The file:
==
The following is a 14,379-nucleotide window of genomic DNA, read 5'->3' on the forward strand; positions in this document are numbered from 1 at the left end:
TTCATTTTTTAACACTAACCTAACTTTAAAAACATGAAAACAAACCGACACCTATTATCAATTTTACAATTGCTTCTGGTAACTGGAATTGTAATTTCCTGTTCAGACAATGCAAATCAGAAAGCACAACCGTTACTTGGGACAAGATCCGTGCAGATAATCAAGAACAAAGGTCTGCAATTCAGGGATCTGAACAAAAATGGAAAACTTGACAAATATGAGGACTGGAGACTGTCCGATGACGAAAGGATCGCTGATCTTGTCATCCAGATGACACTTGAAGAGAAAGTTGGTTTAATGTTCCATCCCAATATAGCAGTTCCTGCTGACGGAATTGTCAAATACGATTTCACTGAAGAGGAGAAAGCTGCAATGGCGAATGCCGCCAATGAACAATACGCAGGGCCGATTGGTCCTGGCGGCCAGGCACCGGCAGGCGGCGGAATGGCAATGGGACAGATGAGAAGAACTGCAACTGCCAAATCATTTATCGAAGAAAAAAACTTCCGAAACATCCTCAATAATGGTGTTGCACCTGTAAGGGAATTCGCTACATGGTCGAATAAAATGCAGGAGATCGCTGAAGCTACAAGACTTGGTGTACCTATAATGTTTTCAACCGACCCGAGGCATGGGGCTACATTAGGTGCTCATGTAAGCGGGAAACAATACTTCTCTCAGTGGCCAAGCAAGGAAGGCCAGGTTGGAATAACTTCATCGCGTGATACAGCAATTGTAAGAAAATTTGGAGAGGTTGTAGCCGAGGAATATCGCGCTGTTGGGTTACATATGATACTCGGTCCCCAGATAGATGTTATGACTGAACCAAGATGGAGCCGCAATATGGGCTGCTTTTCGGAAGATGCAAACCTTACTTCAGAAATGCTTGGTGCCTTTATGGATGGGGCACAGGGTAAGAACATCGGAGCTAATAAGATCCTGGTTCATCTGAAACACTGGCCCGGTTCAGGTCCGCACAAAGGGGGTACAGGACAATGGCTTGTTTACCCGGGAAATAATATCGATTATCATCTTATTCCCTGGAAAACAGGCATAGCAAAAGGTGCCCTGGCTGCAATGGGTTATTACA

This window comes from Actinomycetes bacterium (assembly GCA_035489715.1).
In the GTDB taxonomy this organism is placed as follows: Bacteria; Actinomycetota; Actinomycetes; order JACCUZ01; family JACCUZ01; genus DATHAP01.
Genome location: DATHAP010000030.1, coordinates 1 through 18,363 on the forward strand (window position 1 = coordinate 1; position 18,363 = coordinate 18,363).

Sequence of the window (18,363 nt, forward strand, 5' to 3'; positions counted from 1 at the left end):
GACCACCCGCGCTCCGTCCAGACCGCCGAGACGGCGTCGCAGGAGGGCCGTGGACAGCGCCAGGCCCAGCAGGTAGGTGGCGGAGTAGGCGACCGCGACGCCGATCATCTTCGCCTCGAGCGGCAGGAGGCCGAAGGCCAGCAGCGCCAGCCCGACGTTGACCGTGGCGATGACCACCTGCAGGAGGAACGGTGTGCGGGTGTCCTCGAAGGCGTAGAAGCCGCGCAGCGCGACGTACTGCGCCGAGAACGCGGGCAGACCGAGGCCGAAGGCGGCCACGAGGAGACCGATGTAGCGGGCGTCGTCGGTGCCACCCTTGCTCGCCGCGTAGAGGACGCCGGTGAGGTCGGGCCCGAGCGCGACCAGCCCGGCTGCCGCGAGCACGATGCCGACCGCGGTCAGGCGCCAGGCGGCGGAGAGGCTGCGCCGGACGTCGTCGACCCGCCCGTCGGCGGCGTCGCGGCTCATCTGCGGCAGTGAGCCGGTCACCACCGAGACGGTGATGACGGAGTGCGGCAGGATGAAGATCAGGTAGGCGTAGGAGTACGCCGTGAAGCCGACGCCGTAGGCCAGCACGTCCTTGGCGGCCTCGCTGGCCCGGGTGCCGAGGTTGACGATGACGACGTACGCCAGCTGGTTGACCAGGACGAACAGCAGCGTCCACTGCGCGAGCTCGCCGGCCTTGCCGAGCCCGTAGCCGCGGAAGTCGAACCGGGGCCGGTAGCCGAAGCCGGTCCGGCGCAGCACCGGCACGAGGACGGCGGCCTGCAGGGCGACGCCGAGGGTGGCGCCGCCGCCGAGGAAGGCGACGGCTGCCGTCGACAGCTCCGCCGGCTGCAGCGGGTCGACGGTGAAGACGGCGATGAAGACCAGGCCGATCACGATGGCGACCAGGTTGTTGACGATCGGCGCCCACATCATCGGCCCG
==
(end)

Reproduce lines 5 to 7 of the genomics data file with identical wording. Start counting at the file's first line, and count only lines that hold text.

Genome location: DATHAP010000030.1, coordinates 1 through 18,363 on the forward strand (window position 1 = coordinate 1; position 18,363 = coordinate 18,363).

Sequence of the window (18,363 nt, forward strand, 5' to 3'; positions counted from 1 at the left end):
GACCACCCGCGCTCCGTCCAGACCGCCGAGACGGCGTCGCAGGAGGGCCGTGGACAGCGCCAGGCCCAGCAGGTAGGTGGCGGAGTAGGCGACCGCGACGCCGATCATCTTCGCCTCGAGCGGCAGGAGGCCGAAGGCCAGCAGCGCCAGCCCGACGTTGACCGTGGCGATGACCACCTGCAGGAGGAACGGTGTGCGGGTGTCCTCGAAGGCGTAGAAGCCGCGCAGCGCGACGTACTGCGCCGAGAACGCGGGCAGACCGAGGCCGAAGGCGGCCACGAGGAGACCGATGTAGCGGGCGTCGTCGGTGCCACCCTTGCTCGCCGCGTAGAGGACGCCGGTGAGGTCGGGCCCGAGCGCGACCAGCCCGGCTGCCGCGAGCACGATGCCGACCGCGGTCAGGCGCCAGGCGGCGGAGAGGCTGCGCCGGACGTCGTCGACCCGCCCGTCGGCGGCGTCGCGGCTCATCTGCGGCAGTGAGCCGGTCACCACCGAGACGGTGATGACGGAGTGCGGCAGGATGAAGATCAGGTAGGCGTAGGAGTACGCCGTGAAGCCGACGCCGTAGGCCAGCACGTCCTTGGCGGCCTCGCTGGCCCGGGTGCCGAGGTTGACGATGACGACGTACGCCAGCTGGTTGACCAGGACGAACAGCAGCGTCCACTGCGCGAGCTCGCCGGCCTTGCCGAGCCCGTAGCCGCGGAAGTCGAACCGGGGCCGGTAGCCGAAGCCGGTCCGGCGCAGCACCGGCACGAGGACGGCGGCCTGCAGGGCGACGCCGAGGGTGGCGCCGCCGCCGAGGAAGGCGACGGCTGCCGTCGACAGCTCCGCCGGCTGCAGCGGGTCGACGGTGAAGACGGCGATGAAGACCAGGCCGATCACGATGGCGACCAGGTTGTTGACGATCGGCGCCCACATCATCGGCCCG